2037. A Music Intervention to
Reduce Anxiety Prior to Gastrointestinal Procedures
MD Buffum, VAMC, San Francisco, AM Hayes, VAMC, San Francisco, E Lanier, VAMC, San Francisco, E Rodahl, VAMC, San Francisco, C Sasso, VAMC, San Francisco
Objectives: The objective
of this research is to evaluate whether a music intervention reduces anxiety
prior to gastrointestinal procedures.
Methods: Using an
experimental design, 198 veterans who were having a colonoscopy or
esophagogastroduodenoscopy were randomized to one of two intervention groups,
both of which occurred in procedure rooms: 1) 15 minutes of self-selected music
prior to GI procedure, and 2) 15 minutes of no music prior to the GI procedure.
Anxiety was tested before and after the 15-minute music or control intervention
using the 40-item Spielberger (1977) State-Trait Anxiety Inventory (STAI, state
and trait forms). Persons who
listened to music completed brief questions about their music enjoyment and
feelings of relaxation. Additionally,
autonomic responses and demographics were collected. Patients from both groups
were allowed to select music for the duration of their GI procedures.
Results: Patients were
randomized to music (n=100) or no music (n=98) using a table of random numbers.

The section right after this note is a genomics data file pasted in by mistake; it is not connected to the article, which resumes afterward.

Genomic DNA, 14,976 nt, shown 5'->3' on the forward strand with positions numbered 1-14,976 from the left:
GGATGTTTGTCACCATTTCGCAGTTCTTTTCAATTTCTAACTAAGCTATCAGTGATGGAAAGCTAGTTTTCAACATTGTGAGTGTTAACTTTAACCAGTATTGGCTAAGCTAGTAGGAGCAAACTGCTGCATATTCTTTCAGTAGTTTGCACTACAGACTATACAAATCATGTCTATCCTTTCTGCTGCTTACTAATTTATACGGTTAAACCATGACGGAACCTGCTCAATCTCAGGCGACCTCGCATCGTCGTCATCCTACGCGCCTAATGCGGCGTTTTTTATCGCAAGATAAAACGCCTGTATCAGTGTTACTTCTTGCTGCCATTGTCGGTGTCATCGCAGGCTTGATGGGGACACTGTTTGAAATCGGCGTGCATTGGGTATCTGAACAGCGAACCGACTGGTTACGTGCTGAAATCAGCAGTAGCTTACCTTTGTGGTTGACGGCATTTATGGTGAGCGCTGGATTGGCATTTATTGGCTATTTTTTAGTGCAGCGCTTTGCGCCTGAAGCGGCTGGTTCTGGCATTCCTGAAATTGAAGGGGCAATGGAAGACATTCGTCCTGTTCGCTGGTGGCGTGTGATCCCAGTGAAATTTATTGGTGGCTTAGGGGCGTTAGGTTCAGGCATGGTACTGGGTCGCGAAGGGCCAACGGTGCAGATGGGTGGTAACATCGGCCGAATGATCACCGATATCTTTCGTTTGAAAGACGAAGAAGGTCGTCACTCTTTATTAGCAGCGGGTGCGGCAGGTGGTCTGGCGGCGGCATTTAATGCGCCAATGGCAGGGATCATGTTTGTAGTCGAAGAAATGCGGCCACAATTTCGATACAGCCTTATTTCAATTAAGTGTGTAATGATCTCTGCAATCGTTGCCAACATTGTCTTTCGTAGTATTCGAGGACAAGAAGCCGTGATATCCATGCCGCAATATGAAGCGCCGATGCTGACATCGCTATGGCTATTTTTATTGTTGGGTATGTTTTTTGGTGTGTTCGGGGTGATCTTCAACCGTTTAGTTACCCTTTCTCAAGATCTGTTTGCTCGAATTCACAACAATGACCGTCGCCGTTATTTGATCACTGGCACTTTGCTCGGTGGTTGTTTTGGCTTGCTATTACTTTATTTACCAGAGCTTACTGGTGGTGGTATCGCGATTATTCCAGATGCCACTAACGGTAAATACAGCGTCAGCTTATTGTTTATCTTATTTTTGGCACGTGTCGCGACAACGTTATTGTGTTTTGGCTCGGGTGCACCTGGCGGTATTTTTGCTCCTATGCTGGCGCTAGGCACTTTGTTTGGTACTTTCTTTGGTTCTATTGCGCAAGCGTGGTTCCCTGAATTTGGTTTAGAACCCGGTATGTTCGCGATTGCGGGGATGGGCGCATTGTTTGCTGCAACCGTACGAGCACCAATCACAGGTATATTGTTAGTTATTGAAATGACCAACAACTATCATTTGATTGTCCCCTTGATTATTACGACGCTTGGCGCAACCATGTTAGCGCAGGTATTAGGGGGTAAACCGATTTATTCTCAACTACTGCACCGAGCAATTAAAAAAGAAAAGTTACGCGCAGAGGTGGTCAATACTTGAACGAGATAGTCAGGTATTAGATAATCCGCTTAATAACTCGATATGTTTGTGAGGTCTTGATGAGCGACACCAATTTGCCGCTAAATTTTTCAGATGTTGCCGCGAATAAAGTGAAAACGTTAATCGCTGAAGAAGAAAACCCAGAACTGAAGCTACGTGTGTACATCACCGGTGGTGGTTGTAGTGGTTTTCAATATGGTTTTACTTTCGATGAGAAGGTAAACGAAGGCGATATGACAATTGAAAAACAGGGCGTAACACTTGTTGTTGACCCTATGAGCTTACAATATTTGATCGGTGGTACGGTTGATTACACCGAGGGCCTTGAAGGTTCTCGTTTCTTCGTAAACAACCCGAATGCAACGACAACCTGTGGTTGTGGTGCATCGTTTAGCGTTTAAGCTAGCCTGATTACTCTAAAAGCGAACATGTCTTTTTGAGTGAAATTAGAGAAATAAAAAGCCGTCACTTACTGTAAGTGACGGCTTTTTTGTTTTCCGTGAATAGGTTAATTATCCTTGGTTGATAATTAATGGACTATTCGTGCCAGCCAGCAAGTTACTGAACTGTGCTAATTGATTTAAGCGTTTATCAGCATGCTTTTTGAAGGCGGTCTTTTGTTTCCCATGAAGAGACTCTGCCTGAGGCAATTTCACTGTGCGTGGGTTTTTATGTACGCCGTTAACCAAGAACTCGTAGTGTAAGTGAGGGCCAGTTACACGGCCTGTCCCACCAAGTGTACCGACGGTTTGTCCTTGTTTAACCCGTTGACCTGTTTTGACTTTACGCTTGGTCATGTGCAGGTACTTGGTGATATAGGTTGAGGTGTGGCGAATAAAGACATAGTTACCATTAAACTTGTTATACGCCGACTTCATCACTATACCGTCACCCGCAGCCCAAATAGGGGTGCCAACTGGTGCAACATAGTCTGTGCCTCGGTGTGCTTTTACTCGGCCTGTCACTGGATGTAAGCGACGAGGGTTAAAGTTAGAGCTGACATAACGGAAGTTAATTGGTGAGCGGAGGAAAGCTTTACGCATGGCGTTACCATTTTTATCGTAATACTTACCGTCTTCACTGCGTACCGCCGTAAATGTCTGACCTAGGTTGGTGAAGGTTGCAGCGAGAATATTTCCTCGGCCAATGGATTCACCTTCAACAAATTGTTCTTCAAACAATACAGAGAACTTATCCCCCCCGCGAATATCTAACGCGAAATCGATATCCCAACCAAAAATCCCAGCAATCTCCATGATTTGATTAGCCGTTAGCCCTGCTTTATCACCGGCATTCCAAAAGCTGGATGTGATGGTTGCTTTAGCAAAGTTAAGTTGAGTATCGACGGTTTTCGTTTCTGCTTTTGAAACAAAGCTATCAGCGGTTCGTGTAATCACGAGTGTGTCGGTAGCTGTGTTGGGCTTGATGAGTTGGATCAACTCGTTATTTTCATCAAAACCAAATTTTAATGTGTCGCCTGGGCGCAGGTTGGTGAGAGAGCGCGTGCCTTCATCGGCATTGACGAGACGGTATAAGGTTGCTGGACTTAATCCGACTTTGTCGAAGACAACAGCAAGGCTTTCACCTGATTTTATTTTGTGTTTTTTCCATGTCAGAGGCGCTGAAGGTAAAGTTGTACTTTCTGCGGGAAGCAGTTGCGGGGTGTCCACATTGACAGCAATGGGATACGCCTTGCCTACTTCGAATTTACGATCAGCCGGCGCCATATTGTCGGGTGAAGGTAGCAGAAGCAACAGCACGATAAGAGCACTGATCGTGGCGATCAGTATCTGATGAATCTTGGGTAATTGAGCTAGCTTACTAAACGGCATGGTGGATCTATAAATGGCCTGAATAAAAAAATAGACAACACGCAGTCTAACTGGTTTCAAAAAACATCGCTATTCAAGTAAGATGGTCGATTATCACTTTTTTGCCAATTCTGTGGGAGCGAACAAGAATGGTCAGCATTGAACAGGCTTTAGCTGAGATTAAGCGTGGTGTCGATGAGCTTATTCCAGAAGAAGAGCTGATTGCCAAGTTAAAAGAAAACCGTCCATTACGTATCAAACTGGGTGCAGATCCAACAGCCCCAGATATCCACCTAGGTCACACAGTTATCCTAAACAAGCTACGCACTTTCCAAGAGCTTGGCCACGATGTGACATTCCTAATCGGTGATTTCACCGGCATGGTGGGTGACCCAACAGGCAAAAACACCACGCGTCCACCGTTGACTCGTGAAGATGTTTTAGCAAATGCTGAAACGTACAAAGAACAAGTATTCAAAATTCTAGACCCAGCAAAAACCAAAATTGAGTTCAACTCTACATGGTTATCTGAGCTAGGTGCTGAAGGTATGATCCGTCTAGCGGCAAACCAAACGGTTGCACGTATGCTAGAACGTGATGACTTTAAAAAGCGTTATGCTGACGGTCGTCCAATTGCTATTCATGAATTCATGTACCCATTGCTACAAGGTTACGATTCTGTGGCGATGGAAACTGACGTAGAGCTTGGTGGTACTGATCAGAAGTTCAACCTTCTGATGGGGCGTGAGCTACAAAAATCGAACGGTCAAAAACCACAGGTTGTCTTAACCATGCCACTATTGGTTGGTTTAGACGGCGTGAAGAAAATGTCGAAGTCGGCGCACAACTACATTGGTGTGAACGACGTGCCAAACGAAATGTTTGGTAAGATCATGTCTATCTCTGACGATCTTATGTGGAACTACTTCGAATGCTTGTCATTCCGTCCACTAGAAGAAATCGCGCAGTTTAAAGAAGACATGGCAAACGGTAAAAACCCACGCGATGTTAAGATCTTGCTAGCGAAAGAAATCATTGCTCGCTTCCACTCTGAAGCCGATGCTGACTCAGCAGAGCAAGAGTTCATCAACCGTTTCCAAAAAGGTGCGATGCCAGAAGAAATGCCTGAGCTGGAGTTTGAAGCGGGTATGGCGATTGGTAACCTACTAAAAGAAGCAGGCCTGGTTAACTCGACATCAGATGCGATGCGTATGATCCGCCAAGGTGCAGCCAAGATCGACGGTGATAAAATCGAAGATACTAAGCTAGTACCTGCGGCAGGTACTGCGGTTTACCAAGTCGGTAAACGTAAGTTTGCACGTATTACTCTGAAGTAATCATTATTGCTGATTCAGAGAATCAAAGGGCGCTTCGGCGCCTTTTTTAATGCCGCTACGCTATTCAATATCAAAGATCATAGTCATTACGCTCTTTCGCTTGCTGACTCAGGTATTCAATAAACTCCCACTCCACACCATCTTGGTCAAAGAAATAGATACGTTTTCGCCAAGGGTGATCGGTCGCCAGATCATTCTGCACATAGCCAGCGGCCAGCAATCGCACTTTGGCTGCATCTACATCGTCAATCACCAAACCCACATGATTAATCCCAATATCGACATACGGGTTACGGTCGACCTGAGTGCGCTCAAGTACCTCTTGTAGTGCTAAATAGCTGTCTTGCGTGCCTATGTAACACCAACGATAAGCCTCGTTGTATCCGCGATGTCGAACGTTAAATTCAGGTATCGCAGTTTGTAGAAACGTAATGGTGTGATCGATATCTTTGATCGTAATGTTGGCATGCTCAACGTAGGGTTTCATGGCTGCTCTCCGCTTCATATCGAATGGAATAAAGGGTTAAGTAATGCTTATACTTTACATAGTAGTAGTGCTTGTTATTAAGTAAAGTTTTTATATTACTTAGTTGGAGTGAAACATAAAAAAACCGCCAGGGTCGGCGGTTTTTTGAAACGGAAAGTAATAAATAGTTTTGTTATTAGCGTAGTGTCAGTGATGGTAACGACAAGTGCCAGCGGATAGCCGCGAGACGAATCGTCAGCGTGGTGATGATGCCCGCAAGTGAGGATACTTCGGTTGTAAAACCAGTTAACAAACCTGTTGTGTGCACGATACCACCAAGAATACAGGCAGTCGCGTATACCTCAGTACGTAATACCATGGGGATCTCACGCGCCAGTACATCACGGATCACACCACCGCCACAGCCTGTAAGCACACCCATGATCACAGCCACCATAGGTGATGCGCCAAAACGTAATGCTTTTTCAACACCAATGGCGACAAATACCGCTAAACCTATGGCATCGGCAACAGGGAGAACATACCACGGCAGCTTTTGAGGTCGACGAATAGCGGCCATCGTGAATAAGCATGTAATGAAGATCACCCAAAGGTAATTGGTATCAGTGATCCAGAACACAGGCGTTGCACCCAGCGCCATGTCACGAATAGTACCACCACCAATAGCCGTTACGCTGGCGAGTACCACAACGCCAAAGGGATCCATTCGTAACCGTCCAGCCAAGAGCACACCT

Patientsí average age was 61 (SD 10.5, range 29-84), and 193 of the
patients were men. Most of the
patients usually listen to music in varying locations (n=198, 99%).
At baseline, the state anxiety mean score was the same for music and no
music groups (36). The patients in
the music intervention had significantly greater reduction in anxiety mean
scores after 15 minutes (31), compared to those who had no music (35), and the
difference between these scores was statistically significant (F=7.5, p=0.007).
There were no significant differences in blood pressure, pulse, or respirations,
which is consistent with other research. 97% stated they enjoyed the music and
89% stated they felt relaxed after listening. After the measurements for the
study, patients in both groups elected to listen to self-selected music for
enjoy selecting and listening to music. Results demonstrated that
patient-selected music effectively reduces anxiety in anticipation of GI
Impact: As a result of this study, the GI Diagnostic Center is encouraging all patients to select and listen to music while waiting for their GI procedures. This inexpensive and effective intervention is being studied for anxiety reduction in anticipation of vascular angiography.